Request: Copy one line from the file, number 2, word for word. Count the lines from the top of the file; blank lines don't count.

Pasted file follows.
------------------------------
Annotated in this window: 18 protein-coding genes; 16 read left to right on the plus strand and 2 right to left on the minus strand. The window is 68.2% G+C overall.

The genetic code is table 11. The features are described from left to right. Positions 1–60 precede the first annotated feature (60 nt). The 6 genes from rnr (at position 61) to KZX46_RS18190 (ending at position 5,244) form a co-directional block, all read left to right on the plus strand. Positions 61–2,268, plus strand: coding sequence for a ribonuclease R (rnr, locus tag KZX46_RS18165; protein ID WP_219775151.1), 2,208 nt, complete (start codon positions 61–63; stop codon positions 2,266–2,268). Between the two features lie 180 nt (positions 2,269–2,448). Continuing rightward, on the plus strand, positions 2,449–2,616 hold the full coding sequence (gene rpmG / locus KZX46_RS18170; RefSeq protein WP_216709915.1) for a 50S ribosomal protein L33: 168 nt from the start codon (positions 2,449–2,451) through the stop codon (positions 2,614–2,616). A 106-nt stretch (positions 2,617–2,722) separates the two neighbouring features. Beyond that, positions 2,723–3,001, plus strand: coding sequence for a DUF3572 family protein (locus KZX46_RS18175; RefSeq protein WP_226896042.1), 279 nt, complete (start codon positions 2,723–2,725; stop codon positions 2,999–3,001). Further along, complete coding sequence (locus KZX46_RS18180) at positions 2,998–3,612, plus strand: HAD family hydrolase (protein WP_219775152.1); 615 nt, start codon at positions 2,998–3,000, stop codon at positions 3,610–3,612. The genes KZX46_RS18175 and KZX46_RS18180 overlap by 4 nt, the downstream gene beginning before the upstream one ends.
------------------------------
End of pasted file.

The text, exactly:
The genetic code is table 11. The features are described from left to right. Positions 1–60 precede the first annotated feature (60 nt). The 6 genes from rnr (at position 61) to KZX46_RS18190 (ending at position 5,244) form a co-directional block, all read left to right on the plus strand. Positions 61–2,268, plus strand: coding sequence for a ribonuclease R (rnr, locus tag KZX46_RS18165; protein ID WP_219775151.1), 2,208 nt, complete (start codon positions 61–63; stop codon positions 2,266–2,268). Between the two features lie 180 nt (positions 2,269–2,448). Continuing rightward, on the plus strand, positions 2,449–2,616 hold the full coding sequence (gene rpmG / locus KZX46_RS18170; RefSeq protein WP_216709915.1) for a 50S ribosomal protein L33: 168 nt from the start codon (positions 2,449–2,451) through the stop codon (positions 2,614–2,616). A 106-nt stretch (positions 2,617–2,722) separates the two neighbouring features. Beyond that, positions 2,723–3,001, plus strand: coding sequence for a DUF3572 family protein (locus KZX46_RS18175; RefSeq protein WP_226896042.1), 279 nt, complete (start codon positions 2,723–2,725; stop codon positions 2,999–3,001). Further along, complete coding sequence (locus KZX46_RS18180) at positions 2,998–3,612, plus strand: HAD family hydrolase (protein WP_219775152.1); 615 nt, start codon at positions 2,998–3,000, stop codon at positions 3,610–3,612. The genes KZX46_RS18175 and KZX46_RS18180 overlap by 4 nt, the downstream gene beginning before the upstream one ends.